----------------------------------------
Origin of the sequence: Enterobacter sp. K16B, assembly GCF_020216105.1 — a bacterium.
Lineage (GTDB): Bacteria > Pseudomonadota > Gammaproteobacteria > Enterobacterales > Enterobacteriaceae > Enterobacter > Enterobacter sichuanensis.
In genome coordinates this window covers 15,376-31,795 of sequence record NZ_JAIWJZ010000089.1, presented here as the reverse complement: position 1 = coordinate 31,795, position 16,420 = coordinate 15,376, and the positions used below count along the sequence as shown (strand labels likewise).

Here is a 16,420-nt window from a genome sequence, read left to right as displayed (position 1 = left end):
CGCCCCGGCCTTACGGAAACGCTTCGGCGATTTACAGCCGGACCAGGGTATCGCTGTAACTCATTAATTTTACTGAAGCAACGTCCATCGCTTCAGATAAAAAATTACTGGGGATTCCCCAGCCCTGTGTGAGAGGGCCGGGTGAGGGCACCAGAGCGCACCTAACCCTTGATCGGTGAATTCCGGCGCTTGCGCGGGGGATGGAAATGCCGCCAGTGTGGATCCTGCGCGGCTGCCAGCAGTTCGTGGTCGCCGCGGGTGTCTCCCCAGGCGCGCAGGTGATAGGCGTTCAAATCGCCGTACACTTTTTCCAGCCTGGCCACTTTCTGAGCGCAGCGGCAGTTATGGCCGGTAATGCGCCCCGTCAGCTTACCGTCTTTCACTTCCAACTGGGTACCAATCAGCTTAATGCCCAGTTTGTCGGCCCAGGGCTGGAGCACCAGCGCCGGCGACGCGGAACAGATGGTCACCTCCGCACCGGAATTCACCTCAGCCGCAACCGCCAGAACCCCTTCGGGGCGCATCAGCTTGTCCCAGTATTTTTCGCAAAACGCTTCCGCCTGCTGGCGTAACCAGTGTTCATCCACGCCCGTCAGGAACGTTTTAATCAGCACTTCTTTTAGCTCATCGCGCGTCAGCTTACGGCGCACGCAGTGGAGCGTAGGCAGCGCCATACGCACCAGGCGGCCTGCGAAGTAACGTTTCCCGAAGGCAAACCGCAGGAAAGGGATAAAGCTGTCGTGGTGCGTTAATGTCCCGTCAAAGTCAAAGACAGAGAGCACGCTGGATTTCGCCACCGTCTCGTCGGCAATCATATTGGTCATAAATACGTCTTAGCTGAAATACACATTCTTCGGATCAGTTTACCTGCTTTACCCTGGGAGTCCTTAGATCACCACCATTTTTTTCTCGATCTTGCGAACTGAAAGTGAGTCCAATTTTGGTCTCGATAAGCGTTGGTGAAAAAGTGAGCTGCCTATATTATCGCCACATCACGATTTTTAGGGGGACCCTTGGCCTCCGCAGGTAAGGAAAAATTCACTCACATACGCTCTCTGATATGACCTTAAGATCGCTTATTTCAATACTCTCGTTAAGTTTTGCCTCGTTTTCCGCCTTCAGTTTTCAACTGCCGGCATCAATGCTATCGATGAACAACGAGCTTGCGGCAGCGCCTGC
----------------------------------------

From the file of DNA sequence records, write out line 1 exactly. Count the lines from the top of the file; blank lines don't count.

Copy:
Origin of the sequence: Enterobacter sp. K16B, assembly GCF_020216105.1 — a bacterium.